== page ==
The family-owned Crystal Lake Floral Design at Humboldt and Dowling Avenues, across from Folwell Park, is for sale and the Northside nonprofit urban farm movement “Project Sweetie Pie” (PSP) is considering purchasing it. PSP’s mission is to create community gardens within the city “to seed healthy change through healthy food and physical activity.” The floral business would be an ideal location for Project Sweetie Pie because of its standing year-round greenhouse (now used to grow orchids), its multi-use main building, and the four lots it occupies.
For those unfamiliar with PSP, the organization was founded by long-time community activist Michael Chaney, to offer opportunities for local residents to grow, produce and distribute their own food, and to get youth interested in gardening. PSP started with five gardens and now has over 25. Young people and people of all ages engage within the community in fun and positive ways, as together they address a critical inner city need –providing a solution to the problem of “food deserts,” places in urban settings with no fresh food markets nearby. PSP empowers, as it creates producers.
City-dwellers learn about healthy food choices, how to grow their own food, and how to care for and benefit from the environment. They connect with the outdoors and each other in positive ways, gaining experience, often finding a gateway to the trades, improving quality-of-life, and investing in the community for the common good. The award-winning PSP partners with other community groups and leaders to achieve its goals. It harnesses the energy and vision of many to create opportunity and improve livability on the Northside.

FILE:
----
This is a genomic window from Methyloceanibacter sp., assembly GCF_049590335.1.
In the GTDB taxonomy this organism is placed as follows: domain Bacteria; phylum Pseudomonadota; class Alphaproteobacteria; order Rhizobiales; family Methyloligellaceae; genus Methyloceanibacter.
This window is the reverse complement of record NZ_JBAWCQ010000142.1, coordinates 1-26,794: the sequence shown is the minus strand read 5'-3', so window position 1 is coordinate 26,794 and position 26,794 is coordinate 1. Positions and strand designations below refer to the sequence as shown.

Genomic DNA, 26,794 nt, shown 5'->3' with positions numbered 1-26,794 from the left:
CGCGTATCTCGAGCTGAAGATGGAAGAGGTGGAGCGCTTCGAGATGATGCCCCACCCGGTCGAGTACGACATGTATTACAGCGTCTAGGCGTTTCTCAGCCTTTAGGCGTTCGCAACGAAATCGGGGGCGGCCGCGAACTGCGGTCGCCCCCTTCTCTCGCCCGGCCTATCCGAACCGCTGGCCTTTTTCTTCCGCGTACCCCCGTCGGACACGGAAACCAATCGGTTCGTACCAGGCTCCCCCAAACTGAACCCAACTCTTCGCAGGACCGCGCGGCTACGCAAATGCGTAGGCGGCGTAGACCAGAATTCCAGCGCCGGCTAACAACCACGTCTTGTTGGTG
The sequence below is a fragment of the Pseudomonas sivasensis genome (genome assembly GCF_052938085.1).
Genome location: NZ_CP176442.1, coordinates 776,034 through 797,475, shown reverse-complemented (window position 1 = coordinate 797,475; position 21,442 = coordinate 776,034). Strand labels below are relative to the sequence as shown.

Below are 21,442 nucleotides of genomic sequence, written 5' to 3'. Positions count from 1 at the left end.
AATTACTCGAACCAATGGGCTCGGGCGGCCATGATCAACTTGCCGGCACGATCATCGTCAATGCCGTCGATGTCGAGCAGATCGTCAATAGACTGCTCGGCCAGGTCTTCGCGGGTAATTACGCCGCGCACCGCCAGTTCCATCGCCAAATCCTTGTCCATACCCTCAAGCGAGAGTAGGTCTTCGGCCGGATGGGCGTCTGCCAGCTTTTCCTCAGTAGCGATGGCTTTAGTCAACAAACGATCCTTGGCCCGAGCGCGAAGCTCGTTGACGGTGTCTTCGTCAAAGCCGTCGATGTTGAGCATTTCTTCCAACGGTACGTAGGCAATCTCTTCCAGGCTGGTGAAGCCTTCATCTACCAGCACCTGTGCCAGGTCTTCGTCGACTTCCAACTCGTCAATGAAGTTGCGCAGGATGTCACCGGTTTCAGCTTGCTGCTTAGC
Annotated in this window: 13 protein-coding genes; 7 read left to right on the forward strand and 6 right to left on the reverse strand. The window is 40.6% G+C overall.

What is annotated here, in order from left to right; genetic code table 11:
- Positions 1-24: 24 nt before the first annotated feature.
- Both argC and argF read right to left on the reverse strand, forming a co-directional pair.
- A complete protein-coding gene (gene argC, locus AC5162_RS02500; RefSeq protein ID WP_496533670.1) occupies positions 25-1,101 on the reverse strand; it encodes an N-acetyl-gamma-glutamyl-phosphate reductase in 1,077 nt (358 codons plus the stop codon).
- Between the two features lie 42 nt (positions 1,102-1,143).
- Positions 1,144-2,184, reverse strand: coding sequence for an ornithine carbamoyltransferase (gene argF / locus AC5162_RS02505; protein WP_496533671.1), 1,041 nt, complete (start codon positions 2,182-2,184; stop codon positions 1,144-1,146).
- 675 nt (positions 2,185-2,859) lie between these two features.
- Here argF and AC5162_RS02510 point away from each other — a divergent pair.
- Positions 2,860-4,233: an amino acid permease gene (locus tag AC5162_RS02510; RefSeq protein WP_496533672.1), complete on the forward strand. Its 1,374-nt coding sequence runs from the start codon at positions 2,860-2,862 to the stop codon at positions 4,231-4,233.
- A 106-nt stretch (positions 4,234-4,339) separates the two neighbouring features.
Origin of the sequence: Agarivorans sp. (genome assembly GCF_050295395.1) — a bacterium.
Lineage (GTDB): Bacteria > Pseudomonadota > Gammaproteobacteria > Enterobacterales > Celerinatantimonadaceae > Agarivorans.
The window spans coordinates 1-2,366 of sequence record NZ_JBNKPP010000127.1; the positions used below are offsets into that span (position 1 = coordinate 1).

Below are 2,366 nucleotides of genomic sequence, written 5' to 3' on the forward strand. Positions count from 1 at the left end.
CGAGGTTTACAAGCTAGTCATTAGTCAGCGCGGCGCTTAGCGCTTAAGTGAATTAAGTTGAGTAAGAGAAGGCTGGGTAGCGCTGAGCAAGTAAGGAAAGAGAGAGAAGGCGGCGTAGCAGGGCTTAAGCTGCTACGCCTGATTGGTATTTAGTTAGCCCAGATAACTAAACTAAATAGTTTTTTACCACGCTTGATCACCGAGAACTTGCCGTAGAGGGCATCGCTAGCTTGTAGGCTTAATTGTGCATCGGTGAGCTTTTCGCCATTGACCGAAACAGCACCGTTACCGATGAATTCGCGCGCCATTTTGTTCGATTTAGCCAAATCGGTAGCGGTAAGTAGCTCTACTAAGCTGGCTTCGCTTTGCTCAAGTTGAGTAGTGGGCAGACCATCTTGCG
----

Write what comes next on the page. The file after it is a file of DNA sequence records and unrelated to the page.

When PSP and its stakeholders met in early October to discuss purchasing Crystal Lake Floral they completed a survey to establish best uses for the site. Results from the survey, as well as an online survey of interested representatives from education, community and business continue to be tabulated. To-date, the majority envision, is in this order: First, “A youth education center focused on urban farming, nutrition and healthy life-styles.” Second is “A business facility focused on horticulture, local food production and processing.” And third is “An adult education center focused on urban farming, nutrition and healthy life-styles.”
The property could be an all-season, multi-use healthy food production center. The main building could be adapted as an activity, program and/or retail center; the greenhouse would serve to grow local produce year-round. Since the site is on the proposed North Minneapolis Greenway, it has potential as a place for people to come together for walks, healing, recreation, tours and even weddings. Its immediate value will be education and self-care, and shared purpose. It may counter advertisers targeting vulnerable populations with messages to eat unhealthy food. (An example is the billboard at Dowling and I-94, promoting quick “grab and go” food with its deliberately-misspelled message to “eat mor (fried) chik’en”.)
PSP’s acquiring the Crystal Lake Floral site is considered a great opportunity for the Northside and for Minneapolis, but it has even wider implications. It could be a model for the nation, demonstrating best practices in community building centered on much-needed healthy, local food, and spreading the message that growing food together is caring for each other and for the environment: it engages, educates and employs.